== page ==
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Islamic Society ( 27 Sept 2011, NewAgeIslam.Com)

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Misaaq-i-Madinah: First Written Constitution of the World

By Nilofar Ahmed

WHEN the Prophet of Islam (PBUH) migrated to Madinah there was no ruler, no written rules and consequently, no accountability for crimes committed. The mightiest had a free hand, while the weak had to hide behind the strong, usually the tribe or the leader of the tribe, in order to survive.

There were constant internecine, tribal wars with a general lawlessness prevailing in Arabia. The Prophet at once set about organising the city in order to give it the semblance of a state and to codify laws, which would form the basis of what can safely be called a basic constitution.

At the time of the Muslims’ arrival in Madinah, the population of the city was said to be about 10,000. Of these, only about 15 per cent were immigrant Muslims; the rest was almost equally divided between Jews and polytheists. There were no common laws and no central command.

Each tribe dealt with matters according to its customs. Dr M. Hamidullah in his biography, Muhammad Rasulullah, says that the Prophet, after consultation with all the parties, decided to form a city-state in Madinah on the basis of a confederation.

There was to be a certain amount of autonomy for the units, with common rules and laws creating unity among its citizens,

Muslims, Jews and polytheists, who would all be considered one ummah (nation).

A set of rules known as the Misaaq-i-Madinah (‘Pact of Madinah’), was drafted in the first year after Hijra (623 C.E.). It has come down to us in its complete form in the Prophet’s biography by Ibn Ishaq. The document is made up of about 52 clauses.

Because of the constant tribal wars being fought at that time, a large number of the clauses pertain to the orderly settlement of the issues of war and its aftermath.

Dr Hamidullah says it is the “first written constitution of the world”. He also says that the Prophet introduced moral values in politics, institutionalised the provision of justice and declared that real and final power belonged to God alone. He did away with the concept that the king could do no wrong. He declared himself to be God’s Prophet and His representative on earth and considered the instructions that he brought for his followers, binding on himself.

M. Akhtar Muslim says in his book, Quran Aur Insani Huquq, (‘Quran and Human Rights’) that this document attempts to meet all the challenges and needs of every class and individual with regard to justice, tolerance, peace and freedom, including freedom of religion and the principle of coexistence. He also says that even Jews, who were well-known for their knowledge, skills and intelligence for centuries and were quite sharp in their dealings with others, accepted this agreement willingly, peacefully and completely.

Also, all the citizens accepted the Prophet as a ruler, without any coercion, when he was only the leader of a minority. This was a great achievement. According to Dr Hamidullah, the concept of social insurance was also introduced by this pact: if an individual was caught in a difficult situation due to having to pay blood money or ransom, his tribe would have to come to his rescue by pooling their resources. The poorest of the members of the believers would be able to give protection to anyone he deemed fit and bind the whole community of believers to honour his word. Those outside the pact could also be protected.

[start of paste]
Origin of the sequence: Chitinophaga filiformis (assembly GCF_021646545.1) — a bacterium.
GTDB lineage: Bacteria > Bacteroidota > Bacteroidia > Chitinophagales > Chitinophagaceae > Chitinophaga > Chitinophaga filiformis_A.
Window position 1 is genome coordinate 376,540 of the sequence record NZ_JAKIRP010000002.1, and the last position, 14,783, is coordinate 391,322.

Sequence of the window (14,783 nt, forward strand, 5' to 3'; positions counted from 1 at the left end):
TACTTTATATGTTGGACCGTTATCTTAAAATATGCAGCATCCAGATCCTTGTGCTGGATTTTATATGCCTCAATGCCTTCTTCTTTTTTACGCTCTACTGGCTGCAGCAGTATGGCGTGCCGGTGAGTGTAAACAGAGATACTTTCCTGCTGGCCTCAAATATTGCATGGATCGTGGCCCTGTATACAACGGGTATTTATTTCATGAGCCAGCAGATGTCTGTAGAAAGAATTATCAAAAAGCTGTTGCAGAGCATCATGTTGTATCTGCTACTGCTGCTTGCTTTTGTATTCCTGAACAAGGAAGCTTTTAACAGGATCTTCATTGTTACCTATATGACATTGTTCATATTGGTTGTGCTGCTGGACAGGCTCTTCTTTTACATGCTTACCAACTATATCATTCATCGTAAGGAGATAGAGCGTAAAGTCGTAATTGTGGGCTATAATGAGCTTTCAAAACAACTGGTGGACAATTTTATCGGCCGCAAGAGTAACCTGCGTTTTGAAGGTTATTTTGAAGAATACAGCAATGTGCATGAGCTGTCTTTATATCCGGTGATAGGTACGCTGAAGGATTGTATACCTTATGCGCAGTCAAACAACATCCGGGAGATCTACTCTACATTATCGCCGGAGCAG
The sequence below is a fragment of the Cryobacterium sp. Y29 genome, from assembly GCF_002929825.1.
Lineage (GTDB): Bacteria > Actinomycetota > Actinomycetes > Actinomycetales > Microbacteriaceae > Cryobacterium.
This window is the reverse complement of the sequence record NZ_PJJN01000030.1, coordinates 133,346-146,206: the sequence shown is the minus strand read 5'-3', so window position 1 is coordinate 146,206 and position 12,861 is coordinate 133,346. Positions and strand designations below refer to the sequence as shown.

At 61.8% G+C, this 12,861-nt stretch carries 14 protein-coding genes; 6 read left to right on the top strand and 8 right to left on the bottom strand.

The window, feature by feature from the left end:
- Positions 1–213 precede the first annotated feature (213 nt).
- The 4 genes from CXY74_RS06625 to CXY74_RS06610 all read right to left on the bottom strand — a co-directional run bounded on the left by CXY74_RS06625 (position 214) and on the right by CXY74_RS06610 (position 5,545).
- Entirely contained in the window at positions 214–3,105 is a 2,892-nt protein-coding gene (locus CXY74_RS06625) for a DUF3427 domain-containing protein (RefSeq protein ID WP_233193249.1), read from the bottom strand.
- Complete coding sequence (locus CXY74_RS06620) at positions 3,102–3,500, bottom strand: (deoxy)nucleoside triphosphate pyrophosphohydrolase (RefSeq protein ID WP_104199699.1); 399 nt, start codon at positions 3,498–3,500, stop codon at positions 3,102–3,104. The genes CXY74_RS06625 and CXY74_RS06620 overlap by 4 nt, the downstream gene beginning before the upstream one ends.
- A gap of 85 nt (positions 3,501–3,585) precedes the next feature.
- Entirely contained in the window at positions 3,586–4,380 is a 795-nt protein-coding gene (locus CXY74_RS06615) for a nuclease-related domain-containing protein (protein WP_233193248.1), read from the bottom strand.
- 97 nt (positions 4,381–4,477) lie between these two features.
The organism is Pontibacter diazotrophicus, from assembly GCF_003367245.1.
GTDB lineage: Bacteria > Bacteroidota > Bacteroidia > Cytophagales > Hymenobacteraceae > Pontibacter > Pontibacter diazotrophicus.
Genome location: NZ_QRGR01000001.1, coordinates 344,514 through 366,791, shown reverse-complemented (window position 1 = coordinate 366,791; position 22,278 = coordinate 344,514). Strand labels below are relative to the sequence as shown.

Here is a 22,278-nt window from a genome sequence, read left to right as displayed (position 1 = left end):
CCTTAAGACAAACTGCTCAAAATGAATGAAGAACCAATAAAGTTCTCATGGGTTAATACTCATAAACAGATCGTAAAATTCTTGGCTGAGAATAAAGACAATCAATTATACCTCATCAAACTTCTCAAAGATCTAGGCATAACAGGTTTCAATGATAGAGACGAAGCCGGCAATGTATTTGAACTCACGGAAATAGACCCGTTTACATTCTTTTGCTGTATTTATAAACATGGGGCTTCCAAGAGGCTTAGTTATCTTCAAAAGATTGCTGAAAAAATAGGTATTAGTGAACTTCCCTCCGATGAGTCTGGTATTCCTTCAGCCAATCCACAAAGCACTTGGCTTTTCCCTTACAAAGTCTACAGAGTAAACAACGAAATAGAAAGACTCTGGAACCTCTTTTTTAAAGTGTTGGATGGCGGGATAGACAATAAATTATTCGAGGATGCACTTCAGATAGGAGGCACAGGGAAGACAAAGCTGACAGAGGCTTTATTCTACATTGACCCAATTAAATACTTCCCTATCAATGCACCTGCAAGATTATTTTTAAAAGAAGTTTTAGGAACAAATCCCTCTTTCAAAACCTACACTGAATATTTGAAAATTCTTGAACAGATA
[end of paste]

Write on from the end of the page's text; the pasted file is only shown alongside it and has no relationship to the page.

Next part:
Madinah was declared a sanctuary for those who signed the document. All those tribes of Jews who cooperated were to be treated equally and given aid. The Muhajirun who had migrated from Makkah to Madinah were considered one tribe. The peace agreement entailed that no believer would help an unbeliever against a believer. All believers were to be against the one who spread injustice, enmity, sin or corruption among believers, even if he be one of them. No one would have the right to go to war without the permission of the head of state.

The administering of justice would not be in the hands of the one wronged, but would become the duty of the whole ummah.

This meant unbridled revenge would be curtailed and the state would become responsible for dispensing justice. No ties of kinship or social relationships would come in the way of justice. No one would be allowed to protect a murderer or a criminal.

No one would have the right to protect the Quraish of Makkah or their helpers, who were constantly trying to harm the believers.

In case of a dispute, the case would be referred back to the Prophet’s teachings. It was stated clearly that Jews and Muslims would practise their religion freely. The whole tribe would not be responsible for a crime committed by a member. In case any of the signatories of the pact were attacked, all the members would be obliged to defend them. If Jews made a peace pact with any party and invited the believers to join them, the believers would be compelled to do so, except in the case of a holy war.

The pact resulted in weakening the hold of the repressive culture and authority of the many tribes and superimposed the modern concept of a unifying culture and authority above it. The basic concepts of coexistence with followers of other faiths, dealing justly with everyone, keeping one’s word and feeling a concern for the weak were all highlighted by this pact and laid the foundation of a government for future generations to emulate.

The writer is a scholar of the Quran and writes on its relevance to contemporary issues.

Source: The Dawn, Karachi